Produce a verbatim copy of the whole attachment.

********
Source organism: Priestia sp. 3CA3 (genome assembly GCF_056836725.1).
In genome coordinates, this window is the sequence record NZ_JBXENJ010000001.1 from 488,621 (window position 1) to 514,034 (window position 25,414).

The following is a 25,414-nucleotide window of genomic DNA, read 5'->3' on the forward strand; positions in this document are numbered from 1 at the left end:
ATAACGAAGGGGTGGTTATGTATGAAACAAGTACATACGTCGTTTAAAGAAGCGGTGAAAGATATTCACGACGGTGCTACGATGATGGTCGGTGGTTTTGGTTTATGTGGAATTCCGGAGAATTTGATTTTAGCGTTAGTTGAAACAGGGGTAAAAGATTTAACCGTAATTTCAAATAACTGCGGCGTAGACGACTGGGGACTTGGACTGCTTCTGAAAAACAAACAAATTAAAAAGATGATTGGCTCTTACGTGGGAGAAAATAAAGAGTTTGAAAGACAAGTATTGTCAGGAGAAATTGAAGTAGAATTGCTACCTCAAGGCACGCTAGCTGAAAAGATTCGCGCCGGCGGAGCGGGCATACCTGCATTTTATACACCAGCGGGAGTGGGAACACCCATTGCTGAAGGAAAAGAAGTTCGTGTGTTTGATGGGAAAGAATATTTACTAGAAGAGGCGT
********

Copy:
Source organism: Priestia sp. 3CA3 (genome assembly GCF_056836725.1).
In genome coordinates, this window is the sequence record NZ_JBXENJ010000001.1 from 488,621 (window position 1) to 514,034 (window position 25,414).

The following is a 25,414-nucleotide window of genomic DNA, read 5'->3' on the forward strand; positions in this document are numbered from 1 at the left end:
ATAACGAAGGGGTGGTTATGTATGAAACAAGTACATACGTCGTTTAAAGAAGCGGTGAAAGATATTCACGACGGTGCTACGATGATGGTCGGTGGTTTTGGTTTATGTGGAATTCCGGAGAATTTGATTTTAGCGTTAGTTGAAACAGGGGTAAAAGATTTAACCGTAATTTCAAATAACTGCGGCGTAGACGACTGGGGACTTGGACTGCTTCTGAAAAACAAACAAATTAAAAAGATGATTGGCTCTTACGTGGGAGAAAATAAAGAGTTTGAAAGACAAGTATTGTCAGGAGAAATTGAAGTAGAATTGCTACCTCAAGGCACGCTAGCTGAAAAGATTCGCGCCGGCGGAGCGGGCATACCTGCATTTTATACACCAGCGGGAGTGGGAACACCCATTGCTGAAGGAAAAGAAGTTCGTGTGTTTGATGGGAAAGAATATTTACTAGAAGAGGCGT